Life each day is never perfect because it is all organized chaos. Every day, we open our eyes to a new day, we fully wake up, get up, dress, put a hat on our head, and begin a brand new day. All my life and the work I create on canvas, paper, a hat, a dress, a porch, and anything that I think just might become quite artsy is hopefully is a reflection of my own life. Art is a reflection of life itself.
Letâs have fun looking inside an old front porch scene together as we find 14 off- balanced squares in various shapes and sizes which represent a chaos of pictures that suddenly become a puzzle that fits together to make the whole picture of the front porch of the family home on a busy Louisville Street in downtown Starkville, where the MSU âDawgs as they feel quite at home.
Weâll start at the top of these pictures reading left to right. In the smack middle lives our home. Red bottle trees in the front yard, a hint of an old childâs swing in the two silver swing chains framing the right side steps, both the MSU flag and our American flag blow gently in the breeze, and flower pots on the stoop of the brick steps leading to the front door of our bay window entrance way. Go to the top left hand side and we shall begin to read left to right sentence after sentence. We are reading this creation. They are all characters related to our MSU Bulldawgs. Priscilla, a stuffed doll with her big maroon rubber hat on the tip top of her head. Mollie Golly, a four year old âWo-Mannequinâ with a furry brown Bulldawg hat. Bully himself with thousands of fans yelling and screaming at a Saturday afternoon football game. Can you not hear that noise and those cowbells ringing. Yes, we ring real cowbells. Donât you hear them clanging and ringing, ringing, ringing. They drown out all the other sounds in the whole world. 5. âWo-mannequin,â Dottie stylishly dressed in her maroon and white helmet with one maroon pigtail and one white pigtail. Maroon and white long sleeved tee shirt and boa aroundâ herâ neck. âSheâ is so pretty. Mr. Bully himself is sporting his big dark sunglasses on his eyes, gray dog bone, and a maroon football in his chair, and he is just a-rocking in his maroon and white rocker. Bully Belle, with her hot pink lipstick on her lips and rouge on her checks, frilly bows of maroon and white on her ears, and a bog white straw hat on the side of her head. She is flirty with her blinking black eyelashes as she looks up and winks at Mr. Bully and all of âherâ MSU fans. A tiny bulldawg found a really cozy home in the top of a tin planter by the front door bell, and he is holding a 2011 football schedule for this yearâs season with all the dates and games we play. It says, âThis is our State.â Little Bully is in his very own wooden, kind of poking outside his dawg house munching on his dawg bone. He is so very sweet and darling.The dressed-out MSU student who plays the real human being Number 1 part of the Bulldawg for all of the sporting events. You will find him sitting down, leaning back, relaxing on the grass on the sidelines of the football field with the real little Bulldawg mascot. Three little bulldawgs wondering, âWill I get my delicious dawg bone today, too? They are sitting on the porch floor waiting by our real doll house with real lights inside a replica of our 501 Louisville Street home on the porch. Miss Coca Cola of Northeast Mississippi Bottling Company on her maroon and white big bow around her neck and she is waving a maroon and white pom pom as she is about to tune into the radio to hear the Saturday afternoon football game. Sheâll soon be sipping on her ice- cold Coca Cola. Little Miss Bully Belle is a tiny concrete bulldawg with a big pom pom bow on her head, big black eyes, turned up nose, hot red lipstick on her lips, pink rouge on her cheeks, maroon and white pearls on her neck, red polish on her paws, and, of course, the maroon cowbell on her necklace.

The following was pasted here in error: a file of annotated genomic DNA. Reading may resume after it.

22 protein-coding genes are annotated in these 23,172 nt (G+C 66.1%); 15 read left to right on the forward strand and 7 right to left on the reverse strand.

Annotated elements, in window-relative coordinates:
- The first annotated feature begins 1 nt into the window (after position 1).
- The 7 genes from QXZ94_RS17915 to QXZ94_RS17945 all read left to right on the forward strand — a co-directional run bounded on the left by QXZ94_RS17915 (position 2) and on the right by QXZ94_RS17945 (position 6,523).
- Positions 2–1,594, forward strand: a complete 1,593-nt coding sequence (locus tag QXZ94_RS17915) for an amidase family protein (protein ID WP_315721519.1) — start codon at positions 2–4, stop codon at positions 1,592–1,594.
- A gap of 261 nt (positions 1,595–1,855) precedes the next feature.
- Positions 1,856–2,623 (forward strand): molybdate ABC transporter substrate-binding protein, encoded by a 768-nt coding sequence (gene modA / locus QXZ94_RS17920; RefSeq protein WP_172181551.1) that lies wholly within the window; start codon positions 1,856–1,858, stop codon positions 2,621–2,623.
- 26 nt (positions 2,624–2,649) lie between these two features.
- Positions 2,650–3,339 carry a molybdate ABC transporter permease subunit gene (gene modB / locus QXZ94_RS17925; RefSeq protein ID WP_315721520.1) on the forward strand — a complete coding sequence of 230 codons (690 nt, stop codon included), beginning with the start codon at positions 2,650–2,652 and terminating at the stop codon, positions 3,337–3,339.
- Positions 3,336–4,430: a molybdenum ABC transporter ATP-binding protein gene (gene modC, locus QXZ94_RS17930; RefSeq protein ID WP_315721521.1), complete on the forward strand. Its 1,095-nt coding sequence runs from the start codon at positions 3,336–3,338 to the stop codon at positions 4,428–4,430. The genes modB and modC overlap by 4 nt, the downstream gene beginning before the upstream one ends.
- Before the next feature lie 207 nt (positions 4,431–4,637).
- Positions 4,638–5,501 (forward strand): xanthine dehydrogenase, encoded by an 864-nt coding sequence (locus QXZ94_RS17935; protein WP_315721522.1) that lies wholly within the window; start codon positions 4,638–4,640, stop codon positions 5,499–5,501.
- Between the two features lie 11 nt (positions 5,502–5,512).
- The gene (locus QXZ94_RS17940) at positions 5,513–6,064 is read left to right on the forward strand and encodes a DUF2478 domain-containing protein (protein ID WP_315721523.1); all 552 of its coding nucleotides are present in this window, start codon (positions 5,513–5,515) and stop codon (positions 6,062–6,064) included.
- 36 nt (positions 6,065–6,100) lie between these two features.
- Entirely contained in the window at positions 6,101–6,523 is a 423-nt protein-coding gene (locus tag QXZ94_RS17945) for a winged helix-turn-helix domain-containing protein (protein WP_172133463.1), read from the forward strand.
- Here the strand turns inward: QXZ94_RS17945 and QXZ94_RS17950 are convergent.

I hope that each of you enjoyed seeing my special creation as much as I enjoyed creating it especially for you. I hope that each one of you enjoyed reading my special story as much as I enjoyed writing it for you. Sharing what you love with others is the best gift of all that you can ever give away. I am grateful for the wonderful, beautiful and fun life I have been given. I am grateful for being born a Starkvillian and a proud 1964 graduate of Mississippi State University. Thank you for sneaking into and peeping inside as our front porch has gone to the âDawgs.
I thank Starkville Daily News, especially publisher Don Norman, editor Leilani Salter, lifestyles editor Gwen Sisson, and my brand new friend and SDN staff member Kate Salter for giving me this opportunity to share on Sundays what I love best in life, getting to be a free-spirited and whimsical artist. May each one of you remember to add to the recipe of everyday life a pinch of organized chaos.
Carole Elizabeth McReynolds Davis is a local artist. She can be reached at firstname.lastname@example.org.